Despite the advanced integration of technology into Jordan’s educational system and a high level of computer penetration in homes, employers often find it difficult to fill positions for skilled workers in the information and communications technology (ICT) sector.
According to the results of a study released by the Department of Statistics and the Ministry of Information and Communications Technology in mid-July, almost 60% of Jordanian homes have a personal computer or laptop, with 47% having an internet connection as of the end of 2012. While the computer penetration rate is down from the 2011 level of 61%, the report said this was due to a sharp rise in the number of internet-enabled smartphones and tablets. Just over 98% of households have a mobile phone, while 40% have smartphones, with 56% of individuals having access to mobile broadband and 26% connecting to the internet via WIMAX.
Another report, prepared by the UN Educational, Scientific and Cultural Organization (UNESCO), the UNESCO Institute for Statistics and Jordan-based professional services group the Talal Abu-Ghazaleh Organisation, showed that Jordan has one of the highest rates of student access to ICT in the region. The study, released in April, assessed the impact of ICT on pre-tertiary education in Qatar, Egypt, Palestine and Oman, as well as Jordan, finding that the kingdom’s schools had the lowest average learner-to-computer ratio (LCR) of all five countries covered in the report.
Qatar, the country with the highest per capita income in the world, had an LCR ratio at the primary education level of 14:1, compared to Jordan’s 12:1, while this figure stood at 7:1 and 4:1 for the lower and upper secondary school levels, respectively, all equal to or better than Qatar’s results and superior to any of the other markets assessed.
This high level of access to ICT is indicative of Jordan’s commitment to utilizing technology. The report said that the country is recognized “both in the Arab states and internationally as a leader in developing its ICT infrastructure and promoting ICT as a tool to improve human capital, foster economic development and reduce poverty”.
Growing connectivity in the home and extensive use of ICT at schools may well be contributing factors in the strong interest among young Jordanians to continue technology-related courses at the post-secondary level. However, while almost 6000 students will graduate from universities in 2013 having taken courses in the ICT area, nearly half of these will have degrees in fields with relatively low prospects of employment, according to a report by the ICT Association of Jordan (int@j).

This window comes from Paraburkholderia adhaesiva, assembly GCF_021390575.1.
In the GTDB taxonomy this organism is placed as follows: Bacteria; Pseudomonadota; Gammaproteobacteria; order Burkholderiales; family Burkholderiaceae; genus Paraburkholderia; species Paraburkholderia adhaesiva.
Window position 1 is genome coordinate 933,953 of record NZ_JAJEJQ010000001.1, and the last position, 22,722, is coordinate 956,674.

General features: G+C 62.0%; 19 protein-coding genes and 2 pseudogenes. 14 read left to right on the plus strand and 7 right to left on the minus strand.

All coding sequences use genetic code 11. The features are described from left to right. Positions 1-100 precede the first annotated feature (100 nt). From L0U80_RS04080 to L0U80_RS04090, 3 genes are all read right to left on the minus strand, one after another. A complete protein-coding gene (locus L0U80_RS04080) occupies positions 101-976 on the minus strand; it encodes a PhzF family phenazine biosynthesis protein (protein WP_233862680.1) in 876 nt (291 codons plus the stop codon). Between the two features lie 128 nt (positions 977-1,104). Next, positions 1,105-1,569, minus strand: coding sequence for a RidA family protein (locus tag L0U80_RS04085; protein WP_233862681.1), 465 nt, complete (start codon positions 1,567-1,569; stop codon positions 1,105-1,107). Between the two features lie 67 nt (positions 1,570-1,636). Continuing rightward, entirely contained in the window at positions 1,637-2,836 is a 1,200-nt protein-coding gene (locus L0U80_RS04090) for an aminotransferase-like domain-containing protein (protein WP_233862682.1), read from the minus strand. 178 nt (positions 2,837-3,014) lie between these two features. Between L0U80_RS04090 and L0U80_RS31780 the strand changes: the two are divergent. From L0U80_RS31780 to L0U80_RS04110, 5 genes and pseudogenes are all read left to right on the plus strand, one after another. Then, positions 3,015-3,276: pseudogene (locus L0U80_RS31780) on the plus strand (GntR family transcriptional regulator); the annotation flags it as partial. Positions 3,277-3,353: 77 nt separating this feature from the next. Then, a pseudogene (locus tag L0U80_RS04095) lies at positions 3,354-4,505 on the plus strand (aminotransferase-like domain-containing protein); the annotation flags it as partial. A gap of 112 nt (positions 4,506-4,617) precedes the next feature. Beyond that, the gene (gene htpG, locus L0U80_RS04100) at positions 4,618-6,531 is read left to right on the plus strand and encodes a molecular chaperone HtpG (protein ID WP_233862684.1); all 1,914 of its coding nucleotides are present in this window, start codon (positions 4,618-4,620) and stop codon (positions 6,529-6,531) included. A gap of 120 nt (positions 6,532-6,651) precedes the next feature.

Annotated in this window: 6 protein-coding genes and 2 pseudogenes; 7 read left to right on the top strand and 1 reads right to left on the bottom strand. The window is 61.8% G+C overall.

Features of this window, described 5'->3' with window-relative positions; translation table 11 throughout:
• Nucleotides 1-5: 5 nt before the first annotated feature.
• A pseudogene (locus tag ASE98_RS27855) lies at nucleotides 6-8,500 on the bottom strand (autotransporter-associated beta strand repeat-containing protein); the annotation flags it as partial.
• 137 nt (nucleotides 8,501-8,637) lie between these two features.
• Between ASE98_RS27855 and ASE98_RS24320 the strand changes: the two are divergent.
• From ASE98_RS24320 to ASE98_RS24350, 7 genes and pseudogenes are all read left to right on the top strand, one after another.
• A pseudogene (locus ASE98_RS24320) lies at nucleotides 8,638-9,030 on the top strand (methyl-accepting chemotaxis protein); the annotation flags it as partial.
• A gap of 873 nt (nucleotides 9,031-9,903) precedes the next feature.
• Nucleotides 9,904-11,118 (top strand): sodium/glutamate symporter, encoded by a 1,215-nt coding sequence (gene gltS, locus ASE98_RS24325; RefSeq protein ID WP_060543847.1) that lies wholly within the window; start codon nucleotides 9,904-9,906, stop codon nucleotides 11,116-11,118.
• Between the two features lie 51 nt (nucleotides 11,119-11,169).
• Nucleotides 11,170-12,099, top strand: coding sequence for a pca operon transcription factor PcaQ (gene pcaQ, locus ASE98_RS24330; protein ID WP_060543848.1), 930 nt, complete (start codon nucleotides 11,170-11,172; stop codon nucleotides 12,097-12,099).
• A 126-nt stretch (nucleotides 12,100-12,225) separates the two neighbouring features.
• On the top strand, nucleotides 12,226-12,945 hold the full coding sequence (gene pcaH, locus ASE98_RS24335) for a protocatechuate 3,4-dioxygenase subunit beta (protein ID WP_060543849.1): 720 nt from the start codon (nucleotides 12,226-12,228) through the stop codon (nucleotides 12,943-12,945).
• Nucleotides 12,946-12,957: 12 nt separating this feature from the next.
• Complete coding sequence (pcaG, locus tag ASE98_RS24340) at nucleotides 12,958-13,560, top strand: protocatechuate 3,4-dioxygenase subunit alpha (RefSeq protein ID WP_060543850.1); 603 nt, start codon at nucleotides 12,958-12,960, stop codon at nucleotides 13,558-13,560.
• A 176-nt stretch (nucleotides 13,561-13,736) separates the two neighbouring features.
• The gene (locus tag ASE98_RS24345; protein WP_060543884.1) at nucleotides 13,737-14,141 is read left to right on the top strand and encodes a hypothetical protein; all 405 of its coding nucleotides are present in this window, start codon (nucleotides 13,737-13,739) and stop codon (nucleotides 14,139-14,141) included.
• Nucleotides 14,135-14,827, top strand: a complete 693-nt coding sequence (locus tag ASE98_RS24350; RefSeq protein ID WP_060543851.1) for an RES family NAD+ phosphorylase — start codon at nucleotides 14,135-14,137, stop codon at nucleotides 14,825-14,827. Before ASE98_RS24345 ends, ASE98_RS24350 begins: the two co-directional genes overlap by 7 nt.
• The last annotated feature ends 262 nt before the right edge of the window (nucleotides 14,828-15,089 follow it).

The study, entitled the ICT Sector Competencies, Skills and Needs Assessment Report and released in late June, said there was a need to re-examine ICT education at the tertiary level with the aim of better matching training with the requirements of the workplace. The survey showed 75% of employers in the ICT sector have difficulties finding well-educated staff.
According to int@j, areas with few job opportunities are accounting information systems, electronic engineering and telecoms engineering, while degrees with strong demand include computer information systems and computer science.
The report also found that the rapid advances of ICT meant some universities would face challenges in keeping abreast of latest developments. This could create a risk of gaps in the skills transfer process, which in turn would reduce the value of graduates in the private sector. It was notable that int@j found the majority of ICT operators sent their staff to post-graduate external courses to reinforce their skills base, indicating this could be a potential growth area in the industry.
Upgrading technology and skills at the university level is a costly process, while int@j’s suggestion that fewer places be offered in some courses to allow for a greater focus on studies in areas more in demand may not be welcomed by all. However, these modifications as well as greater collaboration between higher education and prospective employers may well be necessary to ensure that Jordan keeps its ICT edge sharp.
Oxford Business Group